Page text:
Ben Fried studies the role of the editor in the rise of Anglophone literatures across the twentieth century, tracking the transnational networks of literary production and circulation which give a material and imaginative purchase to the burgeoning discipline of the Global Anglophone. His dissertation, "The Empire of English Literature: Editing the Global Anglophone, 1947-1993," examines how relationships between editors and writers, and between editors and institutions, set the terms of creation and reception. Areas of research include the Irish and Canadian writers orbiting William Maxwell, fiction editor at The New Yorker; the twin BBC radio programs Caribbean Voices and West African Voices; and the expansion of Penguin Books into India and Australia.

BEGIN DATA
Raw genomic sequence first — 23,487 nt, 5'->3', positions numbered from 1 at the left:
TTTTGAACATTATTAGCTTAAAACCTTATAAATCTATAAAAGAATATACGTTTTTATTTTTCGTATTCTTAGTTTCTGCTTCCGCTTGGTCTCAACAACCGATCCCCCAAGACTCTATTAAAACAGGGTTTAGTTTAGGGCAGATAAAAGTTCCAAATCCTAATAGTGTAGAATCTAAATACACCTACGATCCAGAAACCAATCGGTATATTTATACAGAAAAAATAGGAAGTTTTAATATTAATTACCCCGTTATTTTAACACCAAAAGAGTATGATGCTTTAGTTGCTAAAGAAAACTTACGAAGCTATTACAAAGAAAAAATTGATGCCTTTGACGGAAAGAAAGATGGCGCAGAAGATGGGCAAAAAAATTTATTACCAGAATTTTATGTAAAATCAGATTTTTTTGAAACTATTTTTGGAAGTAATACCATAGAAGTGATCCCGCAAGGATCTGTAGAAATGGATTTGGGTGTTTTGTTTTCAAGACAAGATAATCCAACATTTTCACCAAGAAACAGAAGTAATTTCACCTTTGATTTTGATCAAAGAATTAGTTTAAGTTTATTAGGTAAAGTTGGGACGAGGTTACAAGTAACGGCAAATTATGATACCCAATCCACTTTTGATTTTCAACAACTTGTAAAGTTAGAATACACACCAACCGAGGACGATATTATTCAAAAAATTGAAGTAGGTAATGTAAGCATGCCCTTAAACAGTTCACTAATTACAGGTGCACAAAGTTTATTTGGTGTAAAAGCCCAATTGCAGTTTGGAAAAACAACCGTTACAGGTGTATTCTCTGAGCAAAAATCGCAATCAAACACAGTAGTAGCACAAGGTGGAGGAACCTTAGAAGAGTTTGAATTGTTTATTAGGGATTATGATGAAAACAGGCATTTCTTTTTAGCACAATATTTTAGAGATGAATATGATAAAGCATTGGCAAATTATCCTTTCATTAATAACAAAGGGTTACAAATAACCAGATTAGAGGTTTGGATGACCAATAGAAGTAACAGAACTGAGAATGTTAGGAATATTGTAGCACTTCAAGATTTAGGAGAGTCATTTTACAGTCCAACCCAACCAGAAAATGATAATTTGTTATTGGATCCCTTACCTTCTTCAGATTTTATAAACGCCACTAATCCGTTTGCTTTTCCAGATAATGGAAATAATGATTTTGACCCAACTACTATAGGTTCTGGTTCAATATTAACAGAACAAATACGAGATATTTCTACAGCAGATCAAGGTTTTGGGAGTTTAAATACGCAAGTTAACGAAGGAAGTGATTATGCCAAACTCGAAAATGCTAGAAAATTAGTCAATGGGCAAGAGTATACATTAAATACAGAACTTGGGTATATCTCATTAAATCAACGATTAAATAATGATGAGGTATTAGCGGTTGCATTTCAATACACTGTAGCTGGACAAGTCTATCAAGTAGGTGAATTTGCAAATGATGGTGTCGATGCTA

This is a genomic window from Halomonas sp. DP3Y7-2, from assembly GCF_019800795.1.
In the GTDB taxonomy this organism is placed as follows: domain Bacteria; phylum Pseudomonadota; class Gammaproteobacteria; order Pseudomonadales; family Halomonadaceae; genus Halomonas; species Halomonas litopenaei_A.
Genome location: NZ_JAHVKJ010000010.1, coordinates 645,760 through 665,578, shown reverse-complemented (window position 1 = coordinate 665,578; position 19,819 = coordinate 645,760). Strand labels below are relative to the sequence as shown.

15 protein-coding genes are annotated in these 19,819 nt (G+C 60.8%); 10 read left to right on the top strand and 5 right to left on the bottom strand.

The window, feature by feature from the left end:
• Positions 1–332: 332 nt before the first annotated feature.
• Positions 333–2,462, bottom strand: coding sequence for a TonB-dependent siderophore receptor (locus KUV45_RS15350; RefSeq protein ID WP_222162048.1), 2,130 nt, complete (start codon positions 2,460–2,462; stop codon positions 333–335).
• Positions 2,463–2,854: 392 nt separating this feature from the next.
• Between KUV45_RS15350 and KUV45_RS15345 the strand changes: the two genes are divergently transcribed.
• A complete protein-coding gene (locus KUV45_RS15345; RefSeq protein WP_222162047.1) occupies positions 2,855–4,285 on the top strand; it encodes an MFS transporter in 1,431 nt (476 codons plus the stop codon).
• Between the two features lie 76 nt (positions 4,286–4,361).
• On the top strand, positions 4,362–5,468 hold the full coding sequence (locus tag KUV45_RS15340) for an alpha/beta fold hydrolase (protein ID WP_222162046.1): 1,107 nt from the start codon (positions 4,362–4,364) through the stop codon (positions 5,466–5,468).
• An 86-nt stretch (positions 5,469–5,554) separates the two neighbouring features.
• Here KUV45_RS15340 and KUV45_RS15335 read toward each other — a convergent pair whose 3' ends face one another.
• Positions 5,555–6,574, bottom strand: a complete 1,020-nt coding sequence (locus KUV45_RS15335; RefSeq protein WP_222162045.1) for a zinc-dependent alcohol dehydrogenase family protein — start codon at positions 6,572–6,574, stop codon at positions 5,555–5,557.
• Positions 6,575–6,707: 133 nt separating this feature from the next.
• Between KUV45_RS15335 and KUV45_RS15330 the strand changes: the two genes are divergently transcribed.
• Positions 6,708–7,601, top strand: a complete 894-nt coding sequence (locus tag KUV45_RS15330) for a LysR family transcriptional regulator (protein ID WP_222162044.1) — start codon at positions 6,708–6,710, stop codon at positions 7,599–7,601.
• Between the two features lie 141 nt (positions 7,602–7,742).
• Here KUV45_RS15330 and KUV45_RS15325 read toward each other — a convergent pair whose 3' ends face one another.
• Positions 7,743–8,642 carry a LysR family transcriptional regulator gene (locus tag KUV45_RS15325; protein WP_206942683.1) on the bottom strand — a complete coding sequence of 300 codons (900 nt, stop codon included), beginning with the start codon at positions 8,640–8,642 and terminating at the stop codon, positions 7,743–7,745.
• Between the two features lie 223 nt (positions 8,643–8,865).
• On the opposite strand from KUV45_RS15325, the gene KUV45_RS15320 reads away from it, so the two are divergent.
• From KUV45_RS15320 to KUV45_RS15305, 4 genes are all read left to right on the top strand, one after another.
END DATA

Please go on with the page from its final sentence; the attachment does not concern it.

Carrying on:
His work is forthcoming in Post45 and African American Review, as well as in the edited volumes Modernist Archives: A Handbook and Mapping World Anglophone Studies. His undergraduate teaching ranges across modern and contemporary Anglophone, American, and British literatures. He is leading a project to digitize Cornell's Bombay Poets Archive and has been featured in the Graduate School's "Student Spotlight."
- Twentieth-Century Fiction and Poetry
- Global Anglophone
- Book History
- World Literature
- Editorial Studies
- Literary Institutions